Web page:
This section is from the book "A Manual Of Pathology", by Guthrie McConnell. Also available from Amazon: A Manual Of Pathology.
Total absence may occur. It may be divided into lobes, and accessory or supernumerary spleens of small size are quite common.
The organ may be unusually movable. It may be much displaced by pressure from neighboring organs or collections of fluids.
Anemia may be part of a general condition or follow severe hemorrhage. The organ is smaller than normal, pale, and the capsule is much wrinkled. On section, the stroma is prominent and the color is a reddish-gray or slate.
Active hyperemia is physiologic after a large meal, and is almost constantly present in the infectious fevers. The spleen may be several times its normal size, is dark red in color, and the capsule is greatly stretched and the pulp so very soft, almost semifluid, that it oozes from the cut surface. If the condition is acute, the swelling is due to the hyperemia. If long continued, the connective tissue may increase in both the trabeculae and the capsule.
This active hyperemia is especially common in typhoid fever, and the micro-organisms can usually be recovered from the spleen.
Passive hyperemia is due to obstruction of the circulation, as in cirrhosis of the liver and chronic heart and lung diseases. The condition is known as cyanotic induration, on account of the characteristic color and firmness. The spleen is larger and bluish-red in color; the capsule is tense, and the pulp soft. As the condition persists, there is an increase in the connective-tissue of the capsule and the trabeculae. There may be finally an atrophy of the splenic pulp, with contraction of the fibrous tissue, so that the organ becomes smaller, firmer, and somewhat distorted.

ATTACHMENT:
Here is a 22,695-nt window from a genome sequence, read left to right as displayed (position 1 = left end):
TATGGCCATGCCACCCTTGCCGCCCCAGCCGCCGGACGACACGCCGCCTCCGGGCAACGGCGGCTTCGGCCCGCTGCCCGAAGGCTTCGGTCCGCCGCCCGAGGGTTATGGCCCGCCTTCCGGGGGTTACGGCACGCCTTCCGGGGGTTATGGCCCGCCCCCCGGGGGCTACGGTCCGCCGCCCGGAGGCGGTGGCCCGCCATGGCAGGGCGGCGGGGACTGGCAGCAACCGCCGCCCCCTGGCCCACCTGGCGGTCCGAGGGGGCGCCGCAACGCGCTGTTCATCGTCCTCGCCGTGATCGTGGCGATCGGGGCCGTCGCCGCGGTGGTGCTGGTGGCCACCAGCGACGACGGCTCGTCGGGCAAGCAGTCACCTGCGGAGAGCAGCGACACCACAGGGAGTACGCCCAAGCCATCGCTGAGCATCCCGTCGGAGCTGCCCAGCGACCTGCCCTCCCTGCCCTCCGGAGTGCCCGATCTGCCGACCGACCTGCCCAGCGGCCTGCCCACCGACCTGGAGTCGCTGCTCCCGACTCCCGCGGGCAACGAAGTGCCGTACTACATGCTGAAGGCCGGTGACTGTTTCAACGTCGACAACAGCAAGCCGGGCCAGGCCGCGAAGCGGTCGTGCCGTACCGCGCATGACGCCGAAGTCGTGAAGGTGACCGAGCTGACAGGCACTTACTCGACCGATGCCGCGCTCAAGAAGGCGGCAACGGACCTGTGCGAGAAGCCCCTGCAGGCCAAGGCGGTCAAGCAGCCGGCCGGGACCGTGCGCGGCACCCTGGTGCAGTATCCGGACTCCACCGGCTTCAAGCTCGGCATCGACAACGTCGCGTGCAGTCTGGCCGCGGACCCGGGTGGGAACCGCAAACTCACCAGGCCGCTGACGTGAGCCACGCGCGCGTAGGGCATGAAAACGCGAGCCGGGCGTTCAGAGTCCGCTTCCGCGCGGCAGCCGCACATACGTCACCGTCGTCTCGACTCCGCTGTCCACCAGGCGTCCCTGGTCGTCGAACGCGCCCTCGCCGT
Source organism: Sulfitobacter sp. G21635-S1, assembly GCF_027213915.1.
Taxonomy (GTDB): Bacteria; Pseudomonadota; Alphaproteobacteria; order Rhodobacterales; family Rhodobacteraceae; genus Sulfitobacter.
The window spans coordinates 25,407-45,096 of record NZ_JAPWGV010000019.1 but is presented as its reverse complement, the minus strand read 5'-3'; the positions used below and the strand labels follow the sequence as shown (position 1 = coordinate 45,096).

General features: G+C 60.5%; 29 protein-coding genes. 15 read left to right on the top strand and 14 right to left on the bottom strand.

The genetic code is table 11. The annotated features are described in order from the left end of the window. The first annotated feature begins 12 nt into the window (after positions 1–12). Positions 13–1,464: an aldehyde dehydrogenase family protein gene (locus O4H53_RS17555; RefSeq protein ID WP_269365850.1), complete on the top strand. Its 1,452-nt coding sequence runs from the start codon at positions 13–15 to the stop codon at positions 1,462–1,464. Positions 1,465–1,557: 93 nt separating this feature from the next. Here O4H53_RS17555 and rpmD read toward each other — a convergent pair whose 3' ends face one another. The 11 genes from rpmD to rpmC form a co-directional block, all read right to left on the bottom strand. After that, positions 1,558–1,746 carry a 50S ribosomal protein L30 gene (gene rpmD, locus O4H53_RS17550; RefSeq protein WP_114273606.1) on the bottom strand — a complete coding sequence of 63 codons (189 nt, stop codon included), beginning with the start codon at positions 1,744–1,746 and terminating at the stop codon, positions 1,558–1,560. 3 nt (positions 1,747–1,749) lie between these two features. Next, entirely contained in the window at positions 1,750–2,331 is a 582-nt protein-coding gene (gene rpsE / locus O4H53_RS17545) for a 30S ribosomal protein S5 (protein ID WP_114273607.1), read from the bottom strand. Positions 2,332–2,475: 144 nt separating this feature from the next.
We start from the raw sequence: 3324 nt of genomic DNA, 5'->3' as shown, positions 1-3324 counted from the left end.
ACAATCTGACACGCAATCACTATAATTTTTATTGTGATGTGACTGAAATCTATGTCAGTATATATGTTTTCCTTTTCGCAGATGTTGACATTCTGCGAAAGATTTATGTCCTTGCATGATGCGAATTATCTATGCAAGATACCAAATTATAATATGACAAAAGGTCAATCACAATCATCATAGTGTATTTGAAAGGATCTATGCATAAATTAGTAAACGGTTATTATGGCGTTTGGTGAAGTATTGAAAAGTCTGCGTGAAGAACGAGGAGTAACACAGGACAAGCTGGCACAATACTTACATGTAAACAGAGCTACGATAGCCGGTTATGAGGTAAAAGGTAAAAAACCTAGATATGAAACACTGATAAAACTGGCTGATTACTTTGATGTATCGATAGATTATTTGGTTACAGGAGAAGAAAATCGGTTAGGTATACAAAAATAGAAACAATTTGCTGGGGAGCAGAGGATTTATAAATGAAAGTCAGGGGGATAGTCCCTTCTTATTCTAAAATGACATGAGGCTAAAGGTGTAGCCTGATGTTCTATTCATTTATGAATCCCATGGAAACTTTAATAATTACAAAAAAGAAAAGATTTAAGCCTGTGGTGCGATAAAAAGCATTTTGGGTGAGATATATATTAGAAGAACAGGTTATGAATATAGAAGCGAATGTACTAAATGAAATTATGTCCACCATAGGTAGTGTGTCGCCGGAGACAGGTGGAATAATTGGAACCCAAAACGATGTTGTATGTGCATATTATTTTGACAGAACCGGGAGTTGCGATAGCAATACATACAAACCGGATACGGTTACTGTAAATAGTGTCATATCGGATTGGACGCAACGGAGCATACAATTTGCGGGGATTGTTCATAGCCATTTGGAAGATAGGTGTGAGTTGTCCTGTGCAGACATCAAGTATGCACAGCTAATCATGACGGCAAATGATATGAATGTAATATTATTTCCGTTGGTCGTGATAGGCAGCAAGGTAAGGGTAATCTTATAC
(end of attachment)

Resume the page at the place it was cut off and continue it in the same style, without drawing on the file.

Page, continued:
Hemorrhage is usually the result of traumatism, and occurs beneath the capsule. It may occur spontaneously in certain forms of disease, as typhoid fever and malaria. A common form is that which occurs in hemorrhage infarction as a consequence of embolism. The conic area has its base toward the periphery and the apex toward the hilum. The infarcts may be small or large, single or multiple. It rapidly breaks down, and if micro-organisms are present, an abscess may form. Otherwise the detritus is gradually absorbed and replaced by fibrous tissue which forms an irregular, contracted scar in which there is frequently more or less pigment.
Embolism is quite common and causes either hemorrhagic or anemic infarcts. The anemic is similar to the above, except that it is paler on account of containing less blood.
Thrombosis of the splenic vein is generally secondary to a similar condition of the portal vein.
Splenic tumor is the term applied to the enlargement that occurs in infectious diseases. The spleen may be three to four times the normal bulk, dark colored, red or reddish-black, and very soft; the capsule is stretched; the trabecular and the Malpighian bodies are invisible on section, and the tissue is very friable and mushy. Microscopically the vessels are dilated and the pulp is composed of great numbers of lymphocytes and polymorphonuclear leukocytes. Many large mononuclear cells containing erythrocytes are present. Mitotic figures are frequently found in them. Small areas of focal necrosis are also frequently present.